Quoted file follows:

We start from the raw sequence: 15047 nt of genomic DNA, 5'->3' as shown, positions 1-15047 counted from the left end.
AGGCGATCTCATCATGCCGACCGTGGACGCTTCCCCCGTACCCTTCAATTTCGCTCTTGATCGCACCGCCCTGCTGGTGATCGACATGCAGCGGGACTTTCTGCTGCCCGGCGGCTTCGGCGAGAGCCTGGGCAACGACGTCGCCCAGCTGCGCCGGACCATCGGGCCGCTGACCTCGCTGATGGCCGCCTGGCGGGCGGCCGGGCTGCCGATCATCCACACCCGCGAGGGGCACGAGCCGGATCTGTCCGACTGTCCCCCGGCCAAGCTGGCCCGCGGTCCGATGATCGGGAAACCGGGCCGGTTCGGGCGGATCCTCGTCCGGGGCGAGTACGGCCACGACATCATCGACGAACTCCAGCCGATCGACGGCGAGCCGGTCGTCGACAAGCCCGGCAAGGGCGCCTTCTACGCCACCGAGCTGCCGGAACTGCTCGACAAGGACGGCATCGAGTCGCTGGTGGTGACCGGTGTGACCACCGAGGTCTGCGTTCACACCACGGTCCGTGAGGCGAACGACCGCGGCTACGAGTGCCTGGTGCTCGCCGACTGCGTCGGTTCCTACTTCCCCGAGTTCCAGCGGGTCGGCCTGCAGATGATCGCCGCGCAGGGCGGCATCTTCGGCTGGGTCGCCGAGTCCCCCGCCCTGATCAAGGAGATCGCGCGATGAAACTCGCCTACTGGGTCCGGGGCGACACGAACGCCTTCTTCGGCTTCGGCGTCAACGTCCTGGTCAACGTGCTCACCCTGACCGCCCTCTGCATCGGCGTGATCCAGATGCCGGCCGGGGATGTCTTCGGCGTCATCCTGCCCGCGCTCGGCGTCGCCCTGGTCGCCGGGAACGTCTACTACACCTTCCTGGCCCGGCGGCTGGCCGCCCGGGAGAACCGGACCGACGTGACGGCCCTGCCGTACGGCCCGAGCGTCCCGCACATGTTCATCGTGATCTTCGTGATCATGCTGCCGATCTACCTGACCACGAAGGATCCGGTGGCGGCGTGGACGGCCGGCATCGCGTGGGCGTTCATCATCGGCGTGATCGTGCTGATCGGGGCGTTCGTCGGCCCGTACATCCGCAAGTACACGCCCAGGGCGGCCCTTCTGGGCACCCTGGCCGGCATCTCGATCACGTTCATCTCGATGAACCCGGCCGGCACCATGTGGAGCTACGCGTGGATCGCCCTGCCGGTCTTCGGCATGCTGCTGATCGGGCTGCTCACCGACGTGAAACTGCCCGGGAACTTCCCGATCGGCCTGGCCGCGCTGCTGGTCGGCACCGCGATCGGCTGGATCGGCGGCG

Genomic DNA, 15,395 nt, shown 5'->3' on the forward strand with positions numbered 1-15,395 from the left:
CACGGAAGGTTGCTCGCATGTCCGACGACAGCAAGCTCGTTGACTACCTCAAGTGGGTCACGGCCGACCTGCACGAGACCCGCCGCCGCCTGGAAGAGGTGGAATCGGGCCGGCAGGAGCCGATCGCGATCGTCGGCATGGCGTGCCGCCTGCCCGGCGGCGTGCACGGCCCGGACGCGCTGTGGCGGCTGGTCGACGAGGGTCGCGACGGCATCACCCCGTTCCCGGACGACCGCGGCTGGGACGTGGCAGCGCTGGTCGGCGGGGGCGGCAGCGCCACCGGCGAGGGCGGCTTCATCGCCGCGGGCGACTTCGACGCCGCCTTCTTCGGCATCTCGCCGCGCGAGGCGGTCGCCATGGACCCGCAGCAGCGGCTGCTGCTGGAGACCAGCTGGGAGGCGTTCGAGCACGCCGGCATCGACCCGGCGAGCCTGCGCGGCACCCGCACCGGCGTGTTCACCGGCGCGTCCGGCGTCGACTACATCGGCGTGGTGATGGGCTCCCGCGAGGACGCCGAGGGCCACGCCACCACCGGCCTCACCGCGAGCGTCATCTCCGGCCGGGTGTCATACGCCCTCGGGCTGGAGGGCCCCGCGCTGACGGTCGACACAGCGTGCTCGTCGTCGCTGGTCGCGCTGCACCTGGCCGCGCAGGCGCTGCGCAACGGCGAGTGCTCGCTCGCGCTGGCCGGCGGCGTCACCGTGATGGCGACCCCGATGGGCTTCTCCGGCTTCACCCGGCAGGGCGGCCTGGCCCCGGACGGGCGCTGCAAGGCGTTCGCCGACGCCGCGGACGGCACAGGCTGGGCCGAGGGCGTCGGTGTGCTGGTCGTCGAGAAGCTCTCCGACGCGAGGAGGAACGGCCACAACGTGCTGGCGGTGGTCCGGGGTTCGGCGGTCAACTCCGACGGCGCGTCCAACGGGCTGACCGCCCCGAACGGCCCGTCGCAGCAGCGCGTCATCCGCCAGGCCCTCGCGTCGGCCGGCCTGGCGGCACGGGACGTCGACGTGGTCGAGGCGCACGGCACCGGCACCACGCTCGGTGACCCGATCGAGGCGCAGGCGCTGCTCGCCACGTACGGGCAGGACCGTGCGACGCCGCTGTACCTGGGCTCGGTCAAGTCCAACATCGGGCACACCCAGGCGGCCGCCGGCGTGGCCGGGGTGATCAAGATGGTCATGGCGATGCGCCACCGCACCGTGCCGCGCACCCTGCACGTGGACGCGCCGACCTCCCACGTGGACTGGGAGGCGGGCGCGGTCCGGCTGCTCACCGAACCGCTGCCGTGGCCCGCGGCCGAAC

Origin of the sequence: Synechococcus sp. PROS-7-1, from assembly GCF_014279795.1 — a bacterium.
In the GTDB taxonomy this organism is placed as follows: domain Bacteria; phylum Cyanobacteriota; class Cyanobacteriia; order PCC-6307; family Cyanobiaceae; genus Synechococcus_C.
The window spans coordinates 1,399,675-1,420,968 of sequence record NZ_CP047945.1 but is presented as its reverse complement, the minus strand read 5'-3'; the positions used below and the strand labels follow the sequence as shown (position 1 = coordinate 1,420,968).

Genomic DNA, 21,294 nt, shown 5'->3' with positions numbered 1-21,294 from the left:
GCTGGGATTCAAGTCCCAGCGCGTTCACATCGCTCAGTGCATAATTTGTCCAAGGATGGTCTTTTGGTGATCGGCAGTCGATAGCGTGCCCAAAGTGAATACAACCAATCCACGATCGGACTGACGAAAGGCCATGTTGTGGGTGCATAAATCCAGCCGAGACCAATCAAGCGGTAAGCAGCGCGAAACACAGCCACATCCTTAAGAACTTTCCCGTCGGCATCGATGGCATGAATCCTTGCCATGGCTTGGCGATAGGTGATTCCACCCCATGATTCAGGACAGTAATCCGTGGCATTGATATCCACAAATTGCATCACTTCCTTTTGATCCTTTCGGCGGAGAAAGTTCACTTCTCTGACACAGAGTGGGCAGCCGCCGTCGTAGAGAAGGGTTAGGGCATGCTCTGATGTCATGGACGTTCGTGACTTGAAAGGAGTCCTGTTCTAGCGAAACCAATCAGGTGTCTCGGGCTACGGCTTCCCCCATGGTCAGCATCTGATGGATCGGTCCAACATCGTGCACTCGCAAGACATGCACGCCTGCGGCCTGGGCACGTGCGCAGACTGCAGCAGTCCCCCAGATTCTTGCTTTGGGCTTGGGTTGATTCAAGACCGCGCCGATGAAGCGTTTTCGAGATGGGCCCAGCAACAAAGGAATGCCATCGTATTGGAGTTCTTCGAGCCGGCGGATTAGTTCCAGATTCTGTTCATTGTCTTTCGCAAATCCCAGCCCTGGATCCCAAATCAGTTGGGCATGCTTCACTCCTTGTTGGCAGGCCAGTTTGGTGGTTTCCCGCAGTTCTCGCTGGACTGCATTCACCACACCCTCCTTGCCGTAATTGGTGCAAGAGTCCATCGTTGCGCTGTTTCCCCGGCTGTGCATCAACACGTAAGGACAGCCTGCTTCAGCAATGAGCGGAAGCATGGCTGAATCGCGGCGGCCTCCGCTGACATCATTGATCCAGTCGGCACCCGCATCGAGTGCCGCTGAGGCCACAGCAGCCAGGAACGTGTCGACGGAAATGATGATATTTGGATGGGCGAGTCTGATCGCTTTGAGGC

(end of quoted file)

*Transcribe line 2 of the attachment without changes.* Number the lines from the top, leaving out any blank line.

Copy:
AGGCGATCTCATCATGCCGACCGTGGACGCTTCCCCCGTACCCTTCAATTTCGCTCTTGATCGCACCGCCCTGCTGGTGATCGACATGCAGCGGGACTTTCTGCTGCCCGGCGGCTTCGGCGAGAGCCTGGGCAACGACGTCGCCCAGCTGCGCCGGACCATCGGGCCGCTGACCTCGCTGATGGCCGCCTGGCGGGCGGCCGGGCTGCCGATCATCCACACCCGCGAGGGGCACGAGCCGGATCTGTCCGACTGTCCCCCGGCCAAGCTGGCCCGCGGTCCGATGATCGGGAAACCGGGCCGGTTCGGGCGGATCCTCGTCCGGGGCGAGTACGGCCACGACATCATCGACGAACTCCAGCCGATCGACGGCGAGCCGGTCGTCGACAAGCCCGGCAAGGGCGCCTTCTACGCCACCGAGCTGCCGGAACTGCTCGACAAGGACGGCATCGAGTCGCTGGTGGTGACCGGTGTGACCACCGAGGTCTGCGTTCACACCACGGTCCGTGAGGCGAACGACCGCGGCTACGAGTGCCTGGTGCTCGCCGACTGCGTCGGTTCCTACTTCCCCGAGTTCCAGCGGGTCGGCCTGCAGATGATCGCCGCGCAGGGCGGCATCTTCGGCTGGGTCGCCGAGTCCCCCGCCCTGATCAAGGAGATCGCGCGATGAAACTCGCCTACTGGGTCCGGGGCGACACGAACGCCTTCTTCGGCTTCGGCGTCAACGTCCTGGTCAACGTGCTCACCCTGACCGCCCTCTGCATCGGCGTGATCCAGATGCCGGCCGGGGATGTCTTCGGCGTCATCCTGCCCGCGCTCGGCGTCGCCCTGGTCGCCGGGAACGTCTACTACACCTTCCTGGCCCGGCGGCTGGCCGCCCGGGAGAACCGGACCGACGTGACGGCCCTGCCGTACGGCCCGAGCGTCCCGCACATGTTCATCGTGATCTTCGTGATCATGCTGCCGATCTACCTGACCACGAAGGATCCGGTGGCGGCGTGGACGGCCGGCATCGCGTGGGCGTTCATCATCGGCGTGATCGTGCTGATCGGGGCGTTCGTCGGCCCGTACATCCGCAAGTACACGCCCAGGGCGGCCCTTCTGGGCACCCTGGCCGGCATCTCGATCACGTTCATCTCGATGAACCCGGCCGGCACCATGTGGAGCTACGCGTGGATCGCCCTGCCGGTCTTCGGCATGCTGCTGATCGGGCTGCTCACCGACGTGAAACTGCCCGGGAACTTCCCGATCGGCCTGGCCGCGCTGCTGGTCGGCACCGCGATCGGCTGGATCGGCGGCG